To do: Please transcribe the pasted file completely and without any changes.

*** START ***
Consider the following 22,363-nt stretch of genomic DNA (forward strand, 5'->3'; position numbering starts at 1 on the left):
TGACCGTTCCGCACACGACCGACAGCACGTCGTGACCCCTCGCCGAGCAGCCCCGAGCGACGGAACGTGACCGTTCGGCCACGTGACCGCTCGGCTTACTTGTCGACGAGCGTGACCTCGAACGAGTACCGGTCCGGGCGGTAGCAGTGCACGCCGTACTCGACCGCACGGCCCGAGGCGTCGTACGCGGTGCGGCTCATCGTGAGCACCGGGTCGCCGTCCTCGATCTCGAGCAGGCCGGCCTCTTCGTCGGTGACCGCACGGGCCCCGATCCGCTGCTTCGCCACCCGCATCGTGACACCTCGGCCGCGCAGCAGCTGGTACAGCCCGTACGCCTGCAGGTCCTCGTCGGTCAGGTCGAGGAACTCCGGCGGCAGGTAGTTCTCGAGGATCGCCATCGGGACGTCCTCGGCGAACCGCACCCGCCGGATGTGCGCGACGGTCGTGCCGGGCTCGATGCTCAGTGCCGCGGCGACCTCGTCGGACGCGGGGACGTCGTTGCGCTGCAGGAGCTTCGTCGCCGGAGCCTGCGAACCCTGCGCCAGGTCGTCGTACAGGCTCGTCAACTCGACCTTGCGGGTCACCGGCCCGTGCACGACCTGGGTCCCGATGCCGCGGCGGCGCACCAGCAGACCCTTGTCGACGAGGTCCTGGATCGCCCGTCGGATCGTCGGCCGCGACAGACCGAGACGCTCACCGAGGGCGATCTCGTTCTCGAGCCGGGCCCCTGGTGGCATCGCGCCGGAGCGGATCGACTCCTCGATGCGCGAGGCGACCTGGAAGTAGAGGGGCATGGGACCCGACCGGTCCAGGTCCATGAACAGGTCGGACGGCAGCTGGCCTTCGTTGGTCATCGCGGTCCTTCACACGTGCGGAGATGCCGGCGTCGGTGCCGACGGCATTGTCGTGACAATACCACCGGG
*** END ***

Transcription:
Consider the following 22,363-nt stretch of genomic DNA (forward strand, 5'->3'; position numbering starts at 1 on the left):
TGACCGTTCCGCACACGACCGACAGCACGTCGTGACCCCTCGCCGAGCAGCCCCGAGCGACGGAACGTGACCGTTCGGCCACGTGACCGCTCGGCTTACTTGTCGACGAGCGTGACCTCGAACGAGTACCGGTCCGGGCGGTAGCAGTGCACGCCGTACTCGACCGCACGGCCCGAGGCGTCGTACGCGGTGCGGCTCATCGTGAGCACCGGGTCGCCGTCCTCGATCTCGAGCAGGCCGGCCTCTTCGTCGGTGACCGCACGGGCCCCGATCCGCTGCTTCGCCACCCGCATCGTGACACCTCGGCCGCGCAGCAGCTGGTACAGCCCGTACGCCTGCAGGTCCTCGTCGGTCAGGTCGAGGAACTCCGGCGGCAGGTAGTTCTCGAGGATCGCCATCGGGACGTCCTCGGCGAACCGCACCCGCCGGATGTGCGCGACGGTCGTGCCGGGCTCGATGCTCAGTGCCGCGGCGACCTCGTCGGACGCGGGGACGTCGTTGCGCTGCAGGAGCTTCGTCGCCGGAGCCTGCGAACCCTGCGCCAGGTCGTCGTACAGGCTCGTCAACTCGACCTTGCGGGTCACCGGCCCGTGCACGACCTGGGTCCCGATGCCGCGGCGGCGCACCAGCAGACCCTTGTCGACGAGGTCCTGGATCGCCCGTCGGATCGTCGGCCGCGACAGACCGAGACGCTCACCGAGGGCGATCTCGTTCTCGAGCCGGGCCCCTGGTGGCATCGCGCCGGAGCGGATCGACTCCTCGATGCGCGAGGCGACCTGGAAGTAGAGGGGCATGGGACCCGACCGGTCCAGGTCCATGAACAGGTCGGACGGCAGCTGGCCTTCGTTGGTCATCGCGGTCCTTCACACGTGCGGAGATGCCGGCGTCGGTGCCGACGGCATTGTCGTGACAATACCACCGGG